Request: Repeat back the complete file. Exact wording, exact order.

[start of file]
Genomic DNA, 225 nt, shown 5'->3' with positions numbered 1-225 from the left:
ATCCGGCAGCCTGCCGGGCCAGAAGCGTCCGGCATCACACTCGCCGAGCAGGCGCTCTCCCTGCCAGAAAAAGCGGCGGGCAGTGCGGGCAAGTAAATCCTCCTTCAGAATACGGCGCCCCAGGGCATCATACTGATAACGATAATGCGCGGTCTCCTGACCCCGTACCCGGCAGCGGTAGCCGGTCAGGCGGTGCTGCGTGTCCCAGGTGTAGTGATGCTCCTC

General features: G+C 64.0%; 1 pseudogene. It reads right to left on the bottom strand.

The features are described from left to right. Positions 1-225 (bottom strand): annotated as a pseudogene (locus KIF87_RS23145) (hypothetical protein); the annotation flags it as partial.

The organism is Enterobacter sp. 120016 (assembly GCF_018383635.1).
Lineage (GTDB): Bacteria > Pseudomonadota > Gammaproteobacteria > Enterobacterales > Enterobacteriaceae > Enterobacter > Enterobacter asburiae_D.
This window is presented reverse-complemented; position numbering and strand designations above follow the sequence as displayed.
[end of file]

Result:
Genomic DNA, 225 nt, shown 5'->3' with positions numbered 1-225 from the left:
ATCCGGCAGCCTGCCGGGCCAGAAGCGTCCGGCATCACACTCGCCGAGCAGGCGCTCTCCCTGCCAGAAAAAGCGGCGGGCAGTGCGGGCAAGTAAATCCTCCTTCAGAATACGGCGCCCCAGGGCATCATACTGATAACGATAATGCGCGGTCTCCTGACCCCGTACCCGGCAGCGGTAGCCGGTCAGGCGGTGCTGCGTGTCCCAGGTGTAGTGATGCTCCTC

General features: G+C 64.0%; 1 pseudogene. It reads right to left on the bottom strand.

The features are described from left to right. Positions 1-225 (bottom strand): annotated as a pseudogene (locus KIF87_RS23145) (hypothetical protein); the annotation flags it as partial.

The organism is Enterobacter sp. 120016 (assembly GCF_018383635.1).
Lineage (GTDB): Bacteria > Pseudomonadota > Gammaproteobacteria > Enterobacterales > Enterobacteriaceae > Enterobacter > Enterobacter asburiae_D.
This window is presented reverse-complemented; position numbering and strand designations above follow the sequence as displayed.